Takeaway: Here are three key questions we’d ask WWW’s CEO that are all central to the debate as we see it.

As we’ve done with a host of other companies recently, here’s our ‘3 Key Questions’ that we’d ask WWW’s CEO if we had a 5-minute one-on-one. The company is reporting its 1Q14 earnings on Tuesday, April 29th, so timing is key here.

Here goes…

1. Revenue? Please justify your 4-6% top line guidance this year and explain why this is not the ‘year of revenue growth’. If the following narrative is wrong, please tell us why.

  • 2012 was the year of the PLG deal. It was big, and painful initially – no EBIT, just interest from $1.2bn in debt.
  • 2013 was the year of integration. In 1H people moved around, brands were repositioned, and management realigned. Then in 2H the chessboard was largely set, but they had to seal the deal with an SAP implementation, which went without a hitch.
  • Then comes 2014 – which should be all about revenue growth. Your global salesforce, which is the most efficient footwear distribution operation on the planet, has four new major tools (brands) in its toolbox. You’ve been lining up international distribution arrangements over the past 18 months. And while you strike new ones every day (we know it takes time), each of them is cumulative (i.e. signing three per month means that by now there should now be over 40). Aside from each of those arrangements getting more productive, there’s still another 150 that could be added by our estimates.

So, with Merrell reaccelerating under Gene McCarthy’s leadership (the guy is money), Keds on its way to becoming one of the top 5 brands in the portfolio ($110mm today on its way to $400mm), Sperry not pulling a face-plant this Spring like so many seem to be hoping for, and international finally being a driver for the new brands – at a time when Europe is undeniably strengthening for most Consumer companies, how can this year NOT be a year of significant revenue growth? Your guidance of 4-6% revenue growth seems ridiculous (see point below on your inability to give good guidance).

2. Why do you give guidance? You stink at it. Sorry to sound harsh, but the reality is that you guide down nearly every quarter, and then come back 13 weeks later and print earnings above where the consensus was in the first place. In theory, earnings growth will ultimately drive the stock price, but all too often your ‘earnings beat’ is never appreciated by the market because you’re simultaneously trying to set a low hurdle for the next quarterly report. Even your long-term guidance is flawed. You gave 5-year revenue and profit projections that suggest $3.70 in EPS.  But your EPS figure is $2.90. And what about that $1bn in free cash flow you should generate over that time period? That alone should pay down nearly all your debt, and save $0.30 per share in interest expense (that’s 21% EPS accretion). Add all that up and we get to EPS that’s 45% above your guidance.  So the question is why not either a) give guidance in the ballpark of what you know you can really hit or b) get out of the guidance game – one that you so rarely win.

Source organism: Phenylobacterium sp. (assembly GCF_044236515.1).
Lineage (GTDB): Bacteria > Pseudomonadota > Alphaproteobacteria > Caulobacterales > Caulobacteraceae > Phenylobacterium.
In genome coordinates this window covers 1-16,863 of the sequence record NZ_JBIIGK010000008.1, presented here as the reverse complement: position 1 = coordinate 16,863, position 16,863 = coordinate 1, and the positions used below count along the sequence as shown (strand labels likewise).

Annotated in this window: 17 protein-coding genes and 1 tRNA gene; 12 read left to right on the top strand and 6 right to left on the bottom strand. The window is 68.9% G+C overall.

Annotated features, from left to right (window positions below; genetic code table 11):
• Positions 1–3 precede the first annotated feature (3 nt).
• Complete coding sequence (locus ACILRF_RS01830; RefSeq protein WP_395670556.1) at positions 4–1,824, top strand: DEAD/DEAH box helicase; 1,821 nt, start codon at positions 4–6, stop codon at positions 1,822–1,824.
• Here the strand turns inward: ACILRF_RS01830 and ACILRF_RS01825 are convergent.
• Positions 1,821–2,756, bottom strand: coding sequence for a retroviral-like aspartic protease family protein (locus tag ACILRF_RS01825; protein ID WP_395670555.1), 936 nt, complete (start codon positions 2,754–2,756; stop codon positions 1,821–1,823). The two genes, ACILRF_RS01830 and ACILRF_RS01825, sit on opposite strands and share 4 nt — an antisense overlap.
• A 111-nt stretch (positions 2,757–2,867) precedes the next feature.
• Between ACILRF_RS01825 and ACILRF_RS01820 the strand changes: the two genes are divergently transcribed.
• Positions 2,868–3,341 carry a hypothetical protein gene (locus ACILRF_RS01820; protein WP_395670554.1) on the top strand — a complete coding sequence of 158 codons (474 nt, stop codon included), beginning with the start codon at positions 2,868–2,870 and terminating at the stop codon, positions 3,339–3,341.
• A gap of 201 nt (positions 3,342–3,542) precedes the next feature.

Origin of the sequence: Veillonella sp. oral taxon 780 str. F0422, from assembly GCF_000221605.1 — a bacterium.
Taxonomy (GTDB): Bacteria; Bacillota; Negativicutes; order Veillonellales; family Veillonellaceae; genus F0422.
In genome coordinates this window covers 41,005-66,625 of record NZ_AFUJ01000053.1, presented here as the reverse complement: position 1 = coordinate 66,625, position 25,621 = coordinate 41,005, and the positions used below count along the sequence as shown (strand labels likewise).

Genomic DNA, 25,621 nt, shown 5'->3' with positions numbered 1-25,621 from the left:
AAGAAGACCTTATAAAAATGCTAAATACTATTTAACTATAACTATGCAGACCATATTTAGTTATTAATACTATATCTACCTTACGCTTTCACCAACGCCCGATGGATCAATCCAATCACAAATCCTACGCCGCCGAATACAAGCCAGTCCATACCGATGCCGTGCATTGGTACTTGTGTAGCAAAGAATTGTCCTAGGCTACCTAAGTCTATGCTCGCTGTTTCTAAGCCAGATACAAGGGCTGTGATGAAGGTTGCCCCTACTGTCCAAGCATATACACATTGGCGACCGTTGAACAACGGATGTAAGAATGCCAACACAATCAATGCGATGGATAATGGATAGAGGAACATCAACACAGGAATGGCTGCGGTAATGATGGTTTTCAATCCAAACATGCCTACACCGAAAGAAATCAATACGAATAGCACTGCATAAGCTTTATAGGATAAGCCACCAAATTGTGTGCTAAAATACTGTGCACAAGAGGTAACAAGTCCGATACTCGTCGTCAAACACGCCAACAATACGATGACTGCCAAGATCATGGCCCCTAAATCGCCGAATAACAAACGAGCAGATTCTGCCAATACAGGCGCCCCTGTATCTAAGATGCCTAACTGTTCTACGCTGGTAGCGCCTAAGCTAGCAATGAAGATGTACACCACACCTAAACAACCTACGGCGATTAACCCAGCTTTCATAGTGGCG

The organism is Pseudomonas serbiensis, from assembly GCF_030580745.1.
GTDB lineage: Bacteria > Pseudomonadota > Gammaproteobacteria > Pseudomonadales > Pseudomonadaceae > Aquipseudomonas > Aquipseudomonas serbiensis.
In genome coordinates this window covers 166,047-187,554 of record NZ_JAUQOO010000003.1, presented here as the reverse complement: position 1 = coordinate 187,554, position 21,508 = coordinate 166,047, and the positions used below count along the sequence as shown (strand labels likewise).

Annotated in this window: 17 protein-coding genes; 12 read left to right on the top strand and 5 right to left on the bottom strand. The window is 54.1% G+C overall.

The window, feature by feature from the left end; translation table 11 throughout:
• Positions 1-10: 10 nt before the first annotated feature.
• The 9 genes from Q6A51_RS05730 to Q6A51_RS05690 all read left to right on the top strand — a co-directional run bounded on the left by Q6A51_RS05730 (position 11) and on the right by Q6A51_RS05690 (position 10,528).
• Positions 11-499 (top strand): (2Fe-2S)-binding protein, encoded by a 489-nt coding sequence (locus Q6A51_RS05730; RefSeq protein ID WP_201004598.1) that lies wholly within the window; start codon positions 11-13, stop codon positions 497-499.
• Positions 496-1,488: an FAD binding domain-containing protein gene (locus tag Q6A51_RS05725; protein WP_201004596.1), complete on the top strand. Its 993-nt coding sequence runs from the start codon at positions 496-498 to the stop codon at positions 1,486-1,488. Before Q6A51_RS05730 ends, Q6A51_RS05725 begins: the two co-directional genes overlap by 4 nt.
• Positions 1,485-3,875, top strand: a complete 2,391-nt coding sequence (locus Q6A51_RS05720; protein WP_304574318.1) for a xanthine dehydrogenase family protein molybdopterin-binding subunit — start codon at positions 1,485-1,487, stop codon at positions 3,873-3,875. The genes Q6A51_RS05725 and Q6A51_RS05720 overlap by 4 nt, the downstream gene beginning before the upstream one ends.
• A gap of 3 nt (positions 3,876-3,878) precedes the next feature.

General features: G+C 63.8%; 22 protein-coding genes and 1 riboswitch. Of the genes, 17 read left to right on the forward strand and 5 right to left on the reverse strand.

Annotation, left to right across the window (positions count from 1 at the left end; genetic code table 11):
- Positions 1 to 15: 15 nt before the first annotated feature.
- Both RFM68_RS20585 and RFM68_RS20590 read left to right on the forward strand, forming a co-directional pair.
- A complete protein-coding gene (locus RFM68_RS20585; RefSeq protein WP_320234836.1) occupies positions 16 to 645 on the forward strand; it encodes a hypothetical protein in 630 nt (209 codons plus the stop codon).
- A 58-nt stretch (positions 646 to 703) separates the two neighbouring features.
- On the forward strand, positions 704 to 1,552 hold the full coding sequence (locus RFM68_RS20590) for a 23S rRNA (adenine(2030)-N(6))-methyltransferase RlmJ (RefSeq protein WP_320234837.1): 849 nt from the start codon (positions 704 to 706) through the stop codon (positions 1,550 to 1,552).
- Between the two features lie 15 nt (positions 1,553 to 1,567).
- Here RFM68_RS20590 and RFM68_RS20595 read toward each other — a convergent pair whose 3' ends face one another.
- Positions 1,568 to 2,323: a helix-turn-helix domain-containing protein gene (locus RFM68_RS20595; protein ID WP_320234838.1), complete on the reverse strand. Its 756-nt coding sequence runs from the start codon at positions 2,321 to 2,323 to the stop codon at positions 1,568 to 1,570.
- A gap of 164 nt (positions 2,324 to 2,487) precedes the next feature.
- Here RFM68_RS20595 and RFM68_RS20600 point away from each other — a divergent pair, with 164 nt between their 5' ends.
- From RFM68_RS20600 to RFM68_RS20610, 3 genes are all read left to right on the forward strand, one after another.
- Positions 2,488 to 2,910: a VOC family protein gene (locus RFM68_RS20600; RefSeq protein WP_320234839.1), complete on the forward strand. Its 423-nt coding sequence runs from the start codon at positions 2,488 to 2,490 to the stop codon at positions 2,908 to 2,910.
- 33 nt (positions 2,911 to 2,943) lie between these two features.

WWW – 3 KEY QUESTIONS - WWW guidance424

3. Why do you allow the conversation around the WWW story to revolve around Sperry? You have a $2.7bn revenue base, and less than $500mm of that is Sperry. Yet it is impossible to find a Wall Street research note (except ours) where Sperry is not discussed in the first bullet point. We know Wall Street can be short-sighted and myopic, but seriously, you have to control the conversation. Our math suggests that there’s $80mm at risk if the boat-shoe trend in the US rolls over (which is not happening this Spring as some feared), but another $300mm opportunity outside the US as the brand finally taps markets it’s been absent from pretty much forever. Anything wrong with our logic? If not, please take ownership of this debate, because certain parties on Wall Street that love to hate you are having a field day with it.


This is the most global footwear company in the world (legacy WWW). It sells about 65% of its units outside the US, and has seamless and sophisticated systems (SAP) such that all distributors speak the same language. The PLG brands, which we think are better quality overall, sell only 5% overseas, and that's simply because its former owner (Collective Brands) spent capital first on Sperry, then on US Payless stores, and did not have anything left in the kitty for international distribution of PLG brands. So now WWW can scale this superior content over its existing lean/mean infrastructure. We think it will drive an incremental $2bn in revenue over 5-years and an extra 400bp of margin. In the end, we get to earnings power of about $4.20, which is 45% ahead of what management guided at its recent analyst meeting. We're the first to admit that WWW probably won't make you rich here, as it will likely take a good 3-4 years to double. But in the meantime you're paying less than 12x next year’s earnings for a 22% EPS grower -- and this company has one of the best track records of anything in consumer.